• Mayor Travis Ransom

High Speed Internet is the Newest Essential Utility

High-speed internet is the newest essential utility, akin to clean water, electricity, or a telephone. Without high-speed internet, our community is at an educational disadvantage for our children and we cannot hope to attract new workers or businesses to our area. 
In June of 2016 a federal court defined high-speed internet service as a public utility. The court’s decision was a sweeping one but few seem to grasp the gravity of the situation or know how to implement this new utility into their communities. I imagine governmental entities wrestled with the issue of bringing electricity and telephones to the nation many years ago. We now face a similar dilemma today. Last week President Trump issued an executive order on streamlining and expediting requests to locate broadband facilities in rural America. This Presidential executive order is a huge step in the right direction as we seek to provide access to this “basic tool of modern economic activity.” His executive order states, “It shall therefore be the policy of the executive branch to use all viable tools to accelerate the deployment and adoption of affordable, reliable, modern high-speed broadband connectivity in rural America…” 
In Atlanta, Texas you may have noticed vehicles parked at our public library after hours. You may have observed young students using their laptops and other devices while sitting at picnic tables outside our library. If you’ve ventured inside our library during business hours you’ll see many people using the library computers or their own devices in the facility. The City of Atlanta provides wireless high-speed internet at our public library. It stays on all the time, because many local students and residents don’t have access to high-speed internet at home.  They either cannot afford it or live outside the city in a rural area where it is not yet available. There is a viral YouTube video which I hesitate to mention because if you have no internet access you haven’t seen it. In short, the video portrays two groups of students as teams competing in a trivia contest at school. They are divided by a partition so they cannot see each other. Questions are asked by the teachers and the students answer them. One team has a set of encyclopedias. The other team has a laptop computer with the internet. Which team do you think won the competition? Presidents Bush, Obama, and Trump have all called education “the civil rights issue of our time.” In Atlanta, Texas we are fortunate to have a school that boasts a 1:1 computer to student ratio. Through the generosity of technology grants and a school board who knows the importance of placing technology in the hands of our 21st century learners, each student has a computer. Those students with high-speed internet at home have a wonderful learning resource to use for projects, research, and to satisfy their curiosity on about just about any topic. Those students without access to the information superhighway have a fancy paperweight and are at a significant disadvantage. The school district makes provisions for those students, but they shouldn’t have to. The internet should be available to all of these students.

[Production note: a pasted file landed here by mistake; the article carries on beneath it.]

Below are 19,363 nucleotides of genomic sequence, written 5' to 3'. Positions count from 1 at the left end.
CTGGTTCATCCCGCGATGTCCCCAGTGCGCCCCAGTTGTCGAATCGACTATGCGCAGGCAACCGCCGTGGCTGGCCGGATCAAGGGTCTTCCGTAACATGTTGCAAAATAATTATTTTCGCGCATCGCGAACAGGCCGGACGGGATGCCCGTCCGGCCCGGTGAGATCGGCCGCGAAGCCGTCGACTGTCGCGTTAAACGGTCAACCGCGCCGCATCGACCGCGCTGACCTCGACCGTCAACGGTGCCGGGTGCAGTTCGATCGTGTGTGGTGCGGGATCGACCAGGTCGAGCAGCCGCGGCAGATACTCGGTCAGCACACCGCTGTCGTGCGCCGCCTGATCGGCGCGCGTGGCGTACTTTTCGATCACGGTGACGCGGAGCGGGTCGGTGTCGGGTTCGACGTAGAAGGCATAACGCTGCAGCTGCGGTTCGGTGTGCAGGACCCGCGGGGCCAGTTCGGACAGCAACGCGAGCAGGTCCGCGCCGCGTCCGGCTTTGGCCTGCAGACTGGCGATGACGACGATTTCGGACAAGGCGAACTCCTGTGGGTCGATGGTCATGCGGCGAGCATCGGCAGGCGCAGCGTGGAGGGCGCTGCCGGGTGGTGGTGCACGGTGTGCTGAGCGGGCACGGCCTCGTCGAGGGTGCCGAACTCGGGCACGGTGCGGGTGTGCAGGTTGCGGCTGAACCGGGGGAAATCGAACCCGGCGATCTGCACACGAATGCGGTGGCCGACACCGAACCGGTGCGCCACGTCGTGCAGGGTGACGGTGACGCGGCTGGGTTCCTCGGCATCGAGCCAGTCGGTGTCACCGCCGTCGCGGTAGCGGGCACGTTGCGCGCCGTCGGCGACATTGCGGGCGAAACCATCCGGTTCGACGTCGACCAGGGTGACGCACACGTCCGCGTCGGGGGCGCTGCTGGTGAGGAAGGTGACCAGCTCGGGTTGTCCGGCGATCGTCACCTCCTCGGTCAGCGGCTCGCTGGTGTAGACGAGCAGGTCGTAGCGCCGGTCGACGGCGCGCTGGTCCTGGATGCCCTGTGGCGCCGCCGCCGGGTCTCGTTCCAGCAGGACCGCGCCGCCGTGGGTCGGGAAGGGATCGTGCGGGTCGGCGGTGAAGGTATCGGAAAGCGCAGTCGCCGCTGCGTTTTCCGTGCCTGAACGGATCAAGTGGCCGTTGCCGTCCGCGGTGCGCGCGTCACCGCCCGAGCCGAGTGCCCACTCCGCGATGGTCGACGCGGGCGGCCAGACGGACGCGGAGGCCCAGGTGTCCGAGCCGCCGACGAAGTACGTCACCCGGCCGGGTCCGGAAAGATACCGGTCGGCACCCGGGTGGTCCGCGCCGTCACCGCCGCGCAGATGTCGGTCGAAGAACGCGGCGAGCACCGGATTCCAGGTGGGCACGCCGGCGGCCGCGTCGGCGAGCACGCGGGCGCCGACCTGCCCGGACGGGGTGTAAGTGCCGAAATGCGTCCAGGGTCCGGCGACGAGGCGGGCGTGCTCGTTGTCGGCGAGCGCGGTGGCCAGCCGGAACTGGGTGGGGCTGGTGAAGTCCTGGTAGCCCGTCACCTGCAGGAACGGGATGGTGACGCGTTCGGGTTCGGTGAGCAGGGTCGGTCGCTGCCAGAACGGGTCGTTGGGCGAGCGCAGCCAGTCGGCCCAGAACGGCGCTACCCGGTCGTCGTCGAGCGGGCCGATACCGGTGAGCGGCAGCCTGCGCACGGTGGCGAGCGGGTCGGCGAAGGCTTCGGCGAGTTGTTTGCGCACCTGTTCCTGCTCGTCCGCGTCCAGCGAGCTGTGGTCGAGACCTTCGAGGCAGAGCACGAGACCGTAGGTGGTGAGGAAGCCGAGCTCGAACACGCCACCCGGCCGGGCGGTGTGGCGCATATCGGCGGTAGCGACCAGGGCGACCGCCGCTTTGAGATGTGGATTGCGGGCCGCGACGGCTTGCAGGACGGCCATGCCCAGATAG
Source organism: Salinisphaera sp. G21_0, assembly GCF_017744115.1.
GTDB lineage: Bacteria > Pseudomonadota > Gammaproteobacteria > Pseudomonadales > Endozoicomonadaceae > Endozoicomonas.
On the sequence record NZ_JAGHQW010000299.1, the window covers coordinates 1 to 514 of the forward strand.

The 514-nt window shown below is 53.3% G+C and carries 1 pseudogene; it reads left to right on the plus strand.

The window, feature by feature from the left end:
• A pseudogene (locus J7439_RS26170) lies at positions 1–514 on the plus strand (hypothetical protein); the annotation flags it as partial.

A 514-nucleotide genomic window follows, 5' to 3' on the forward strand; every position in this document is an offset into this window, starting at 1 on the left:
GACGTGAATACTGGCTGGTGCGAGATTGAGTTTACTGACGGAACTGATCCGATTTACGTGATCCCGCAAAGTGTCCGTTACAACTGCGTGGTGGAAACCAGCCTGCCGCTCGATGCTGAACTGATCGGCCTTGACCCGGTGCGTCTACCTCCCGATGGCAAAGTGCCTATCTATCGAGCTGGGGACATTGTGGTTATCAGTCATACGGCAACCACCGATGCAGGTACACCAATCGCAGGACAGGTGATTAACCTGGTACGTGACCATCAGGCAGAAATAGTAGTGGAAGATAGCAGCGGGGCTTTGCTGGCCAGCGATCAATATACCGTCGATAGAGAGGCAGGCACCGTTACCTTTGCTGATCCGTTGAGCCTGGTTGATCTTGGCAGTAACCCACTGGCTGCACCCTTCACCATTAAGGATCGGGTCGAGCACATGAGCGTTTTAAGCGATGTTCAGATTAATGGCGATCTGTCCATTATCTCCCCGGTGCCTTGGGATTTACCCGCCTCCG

Atlanta, Texas is a great place to locate and grow your business. If you’re looking to avoid the hustle bustle and daily grind of city existence, rural Texas is a fantastic place to work remotely. I have several friends who work from home for companies based in cities far away from our town. They spend their money in our stores, send their kids to our schools, attend our churches, eat in our restaurants, and bring in thousands of dollars from outside the community. These remote workers enjoy the slower pace of “Small Town, USA.” In Atlanta, they also enjoy being in Texas; where we are high on liberty and low on taxes! However, they quickly learn their ability to work remotely relies on one utility that is not readily available outside the city limits. 
 You wouldn’t buy a home without access to clean water or electricity. Nor do I think it’s reasonable to assume a business or family would locate in an area without access to high-speed internet. If you remain unconvinced that high-speed internet will enhance your life, I suggest going without electricity for a week. I’m sure there were naysayers who thought candles were just fine also. In today’s world, we must adapt to the ever-changing technological reality. If you want to apply for a new job, most businesses will refer you to their web site job application. If you need to attend a seminar for continuing education to maintain a license in your profession, chances are, there’s a webinar for you. More and more we are using the internet in new innovative ways that impact all aspects of our lives. I am excited about the new emphasis from the White House on providing rural areas with this essential service and look forward to helping improve access in our little corner of Texas. 

Cass County Now

The Cass County Sun
122 W. Houston Street
Linden, TX 75563
903.756.7396

Atlanta Citizens Journal
306 West Main Street
Atlanta, TX 75551
903.796.7133